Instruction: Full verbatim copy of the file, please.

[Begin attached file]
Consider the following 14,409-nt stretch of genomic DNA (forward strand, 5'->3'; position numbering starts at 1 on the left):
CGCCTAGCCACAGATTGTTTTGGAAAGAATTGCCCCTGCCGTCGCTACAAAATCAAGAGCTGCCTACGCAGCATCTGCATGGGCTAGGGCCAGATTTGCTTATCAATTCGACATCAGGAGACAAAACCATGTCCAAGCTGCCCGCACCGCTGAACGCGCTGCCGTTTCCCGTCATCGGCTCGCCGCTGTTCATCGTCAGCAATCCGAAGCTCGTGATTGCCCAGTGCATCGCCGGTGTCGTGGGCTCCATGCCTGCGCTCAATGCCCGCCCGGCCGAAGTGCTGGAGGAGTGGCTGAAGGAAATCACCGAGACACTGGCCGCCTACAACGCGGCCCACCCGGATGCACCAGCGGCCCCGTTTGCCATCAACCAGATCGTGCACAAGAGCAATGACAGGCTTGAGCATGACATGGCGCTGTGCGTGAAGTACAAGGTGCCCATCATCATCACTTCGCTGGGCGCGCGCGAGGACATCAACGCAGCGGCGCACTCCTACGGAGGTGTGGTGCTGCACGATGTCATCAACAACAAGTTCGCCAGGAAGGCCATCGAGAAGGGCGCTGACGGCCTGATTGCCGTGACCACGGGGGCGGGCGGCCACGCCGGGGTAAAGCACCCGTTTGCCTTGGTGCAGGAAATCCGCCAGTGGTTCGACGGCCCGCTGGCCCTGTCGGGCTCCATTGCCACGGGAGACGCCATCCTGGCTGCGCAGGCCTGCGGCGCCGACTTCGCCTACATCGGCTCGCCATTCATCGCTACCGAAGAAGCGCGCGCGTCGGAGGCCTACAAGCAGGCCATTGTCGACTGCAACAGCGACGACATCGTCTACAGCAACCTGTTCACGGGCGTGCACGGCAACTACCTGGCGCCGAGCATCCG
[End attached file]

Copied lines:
Consider the following 14,409-nt stretch of genomic DNA (forward strand, 5'->3'; position numbering starts at 1 on the left):
CGCCTAGCCACAGATTGTTTTGGAAAGAATTGCCCCTGCCGTCGCTACAAAATCAAGAGCTGCCTACGCAGCATCTGCATGGGCTAGGGCCAGATTTGCTTATCAATTCGACATCAGGAGACAAAACCATGTCCAAGCTGCCCGCACCGCTGAACGCGCTGCCGTTTCCCGTCATCGGCTCGCCGCTGTTCATCGTCAGCAATCCGAAGCTCGTGATTGCCCAGTGCATCGCCGGTGTCGTGGGCTCCATGCCTGCGCTCAATGCCCGCCCGGCCGAAGTGCTGGAGGAGTGGCTGAAGGAAATCACCGAGACACTGGCCGCCTACAACGCGGCCCACCCGGATGCACCAGCGGCCCCGTTTGCCATCAACCAGATCGTGCACAAGAGCAATGACAGGCTTGAGCATGACATGGCGCTGTGCGTGAAGTACAAGGTGCCCATCATCATCACTTCGCTGGGCGCGCGCGAGGACATCAACGCAGCGGCGCACTCCTACGGAGGTGTGGTGCTGCACGATGTCATCAACAACAAGTTCGCCAGGAAGGCCATCGAGAAGGGCGCTGACGGCCTGATTGCCGTGACCACGGGGGCGGGCGGCCACGCCGGGGTAAAGCACCCGTTTGCCTTGGTGCAGGAAATCCGCCAGTGGTTCGACGGCCCGCTGGCCCTGTCGGGCTCCATTGCCACGGGAGACGCCATCCTGGCTGCGCAGGCCTGCGGCGCCGACTTCGCCTACATCGGCTCGCCATTCATCGCTACCGAAGAAGCGCGCGCGTCGGAGGCCTACAAGCAGGCCATTGTCGACTGCAACAGCGACGACATCGTCTACAGCAACCTGTTCACGGGCGTGCACGGCAACTACCTGGCGCCGAGCATCCG